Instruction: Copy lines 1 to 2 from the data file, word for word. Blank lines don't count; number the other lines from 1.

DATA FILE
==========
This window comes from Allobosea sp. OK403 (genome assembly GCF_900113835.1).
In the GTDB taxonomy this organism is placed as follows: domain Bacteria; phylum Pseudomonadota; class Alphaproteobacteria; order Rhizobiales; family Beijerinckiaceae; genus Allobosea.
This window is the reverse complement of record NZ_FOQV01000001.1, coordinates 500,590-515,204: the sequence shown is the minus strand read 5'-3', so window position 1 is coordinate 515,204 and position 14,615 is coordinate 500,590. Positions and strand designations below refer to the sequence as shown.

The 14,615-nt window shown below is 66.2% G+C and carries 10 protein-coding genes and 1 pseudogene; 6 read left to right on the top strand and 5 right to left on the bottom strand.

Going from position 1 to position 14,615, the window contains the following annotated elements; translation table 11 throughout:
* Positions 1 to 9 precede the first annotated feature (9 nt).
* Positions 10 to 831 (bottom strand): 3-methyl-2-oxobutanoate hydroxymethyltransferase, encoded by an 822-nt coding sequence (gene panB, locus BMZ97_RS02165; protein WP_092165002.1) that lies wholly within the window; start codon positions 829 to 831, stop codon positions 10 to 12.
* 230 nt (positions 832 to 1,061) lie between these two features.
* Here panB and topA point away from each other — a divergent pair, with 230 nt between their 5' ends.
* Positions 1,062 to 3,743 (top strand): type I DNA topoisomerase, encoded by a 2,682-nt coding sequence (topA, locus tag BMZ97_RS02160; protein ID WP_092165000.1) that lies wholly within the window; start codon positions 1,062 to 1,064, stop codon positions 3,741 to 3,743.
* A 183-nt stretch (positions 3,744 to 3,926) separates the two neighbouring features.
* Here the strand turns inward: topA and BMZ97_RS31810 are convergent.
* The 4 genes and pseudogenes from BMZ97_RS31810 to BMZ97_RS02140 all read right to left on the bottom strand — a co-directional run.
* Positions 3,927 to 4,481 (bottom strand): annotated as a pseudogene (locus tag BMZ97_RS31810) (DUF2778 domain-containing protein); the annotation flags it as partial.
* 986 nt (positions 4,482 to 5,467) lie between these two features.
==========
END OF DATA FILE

This window comes from Allobosea sp. OK403 (genome assembly GCF_900113835.1).
In the GTDB taxonomy this organism is placed as follows: domain Bacteria; phylum Pseudomonadota; class Alphaproteobacteria; order Rhizobiales; family Beijerinckiaceae; genus Allobosea.